Never underestimate the power of a good hug

Science Says You Should Embrace Hugging

A hug really DOES make you feel better after an argument: it has a 'calming effect' on the nerves

Research on touch is limited due to previous studies focusing largely on roles of touch in romantic relationships. Now there is science to prove that hugging can make people feel better.

He said, "Interpersonal touch can be defined as touch behaviours for example hugging and holding hands that are used to communicate affection or are generally thought to indicate affection".

Severe or repeated distress from arguments can build up feelings of anxiety, paranoia, loneliness, and depression. Interpersonal touch is theorized to provide benefits to an individuals well being via helping to buffer against the deleterious consequences of psychological stress and interpersonal conflict.

More than 400 women and men were interviewed each night for 14 consecutive days about their conflicts, hugs received, and positive and negative feelings.

"The lack of specificity regarding from whom individuals received hugs also restricted our ability to identify whether hugs from specific types of social partners were more effective than those from others", Murphy wrote.

Murphy and Stratyner agreed that people can likely tell the difference between a heartfelt hug and a more perfunctory one.

"Results indicated that there was an interaction between hug receipt and conflict exposure such that receiving a hug was associated with a smaller conflict-related decrease in positive affect and a smaller conflict-related increase in negative affect when assessed concurrently".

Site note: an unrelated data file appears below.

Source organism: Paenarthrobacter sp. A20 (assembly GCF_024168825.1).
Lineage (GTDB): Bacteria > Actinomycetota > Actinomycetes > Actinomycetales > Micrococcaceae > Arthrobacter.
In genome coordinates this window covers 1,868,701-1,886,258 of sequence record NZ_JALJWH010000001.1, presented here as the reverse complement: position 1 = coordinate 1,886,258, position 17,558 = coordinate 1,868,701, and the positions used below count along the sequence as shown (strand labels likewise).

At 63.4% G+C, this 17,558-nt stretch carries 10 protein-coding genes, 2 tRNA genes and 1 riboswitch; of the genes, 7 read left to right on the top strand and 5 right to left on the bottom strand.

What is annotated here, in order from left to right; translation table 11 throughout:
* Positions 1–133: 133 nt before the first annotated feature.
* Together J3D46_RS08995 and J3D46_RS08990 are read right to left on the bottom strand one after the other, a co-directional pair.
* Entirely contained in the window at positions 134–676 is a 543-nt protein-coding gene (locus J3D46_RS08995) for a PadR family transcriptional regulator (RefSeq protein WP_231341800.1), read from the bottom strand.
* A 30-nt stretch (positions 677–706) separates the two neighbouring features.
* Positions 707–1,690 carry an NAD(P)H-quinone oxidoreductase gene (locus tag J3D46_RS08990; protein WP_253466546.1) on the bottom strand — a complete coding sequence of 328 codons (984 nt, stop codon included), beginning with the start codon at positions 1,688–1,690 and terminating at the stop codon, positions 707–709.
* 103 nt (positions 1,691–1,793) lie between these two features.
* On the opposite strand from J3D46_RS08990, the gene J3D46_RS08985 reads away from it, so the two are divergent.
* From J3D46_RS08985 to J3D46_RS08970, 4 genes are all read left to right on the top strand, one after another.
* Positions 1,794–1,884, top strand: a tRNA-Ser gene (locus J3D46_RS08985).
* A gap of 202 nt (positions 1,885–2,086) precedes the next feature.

Hugs, the researchers found, were associated with an uptick in positive mood markers and a reduction in negative ones; the opposite was true of relationship conflict.

While more research is needed to determine possible mechanisms, the findings from the large community sample suggest that hugs may be a simple yet effective method of providing support to both men and women experiencing interpersonal distress.

"This research is in its early stages", co-author Michael Murphy said. Murphy's study didn't examine how distinctions like these affect people's reactions to hugging, but he says he and his colleagues are working on another study that will include more granular questions, like whether the hug was explicitly wanted and who gave it. "However, our study suggests that consensual hugs might be useful for showing support to somebody enduring relationship conflict".

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